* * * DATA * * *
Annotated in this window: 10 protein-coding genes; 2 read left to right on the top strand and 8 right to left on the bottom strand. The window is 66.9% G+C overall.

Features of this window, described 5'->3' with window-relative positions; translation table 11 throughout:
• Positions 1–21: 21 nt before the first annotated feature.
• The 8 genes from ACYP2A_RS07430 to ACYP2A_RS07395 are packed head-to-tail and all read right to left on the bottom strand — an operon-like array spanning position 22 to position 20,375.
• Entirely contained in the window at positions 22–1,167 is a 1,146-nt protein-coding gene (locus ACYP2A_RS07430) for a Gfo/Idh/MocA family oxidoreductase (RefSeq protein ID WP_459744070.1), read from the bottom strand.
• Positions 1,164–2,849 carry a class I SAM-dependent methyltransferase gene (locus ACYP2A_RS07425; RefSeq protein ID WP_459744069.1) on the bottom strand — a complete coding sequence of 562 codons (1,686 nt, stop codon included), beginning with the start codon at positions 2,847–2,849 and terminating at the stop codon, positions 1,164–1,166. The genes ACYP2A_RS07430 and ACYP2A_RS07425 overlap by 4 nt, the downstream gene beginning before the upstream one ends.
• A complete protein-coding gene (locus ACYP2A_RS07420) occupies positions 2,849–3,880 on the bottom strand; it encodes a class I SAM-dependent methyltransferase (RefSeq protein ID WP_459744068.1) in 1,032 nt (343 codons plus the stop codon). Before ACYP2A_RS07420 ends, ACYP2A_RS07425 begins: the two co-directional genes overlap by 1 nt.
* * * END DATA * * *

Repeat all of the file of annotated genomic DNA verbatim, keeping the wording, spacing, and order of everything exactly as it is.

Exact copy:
Annotated in this window: 10 protein-coding genes; 2 read left to right on the top strand and 8 right to left on the bottom strand. The window is 66.9% G+C overall.

Features of this window, described 5'->3' with window-relative positions; translation table 11 throughout:
• Positions 1–21: 21 nt before the first annotated feature.
• The 8 genes from ACYP2A_RS07430 to ACYP2A_RS07395 are packed head-to-tail and all read right to left on the bottom strand — an operon-like array spanning position 22 to position 20,375.
• Entirely contained in the window at positions 22–1,167 is a 1,146-nt protein-coding gene (locus ACYP2A_RS07430) for a Gfo/Idh/MocA family oxidoreductase (RefSeq protein ID WP_459744070.1), read from the bottom strand.
• Positions 1,164–2,849 carry a class I SAM-dependent methyltransferase gene (locus ACYP2A_RS07425; RefSeq protein ID WP_459744069.1) on the bottom strand — a complete coding sequence of 562 codons (1,686 nt, stop codon included), beginning with the start codon at positions 2,847–2,849 and terminating at the stop codon, positions 1,164–1,166. The genes ACYP2A_RS07430 and ACYP2A_RS07425 overlap by 4 nt, the downstream gene beginning before the upstream one ends.
• A complete protein-coding gene (locus ACYP2A_RS07420) occupies positions 2,849–3,880 on the bottom strand; it encodes a class I SAM-dependent methyltransferase (RefSeq protein ID WP_459744068.1) in 1,032 nt (343 codons plus the stop codon). Before ACYP2A_RS07420 ends, ACYP2A_RS07425 begins: the two co-directional genes overlap by 1 nt.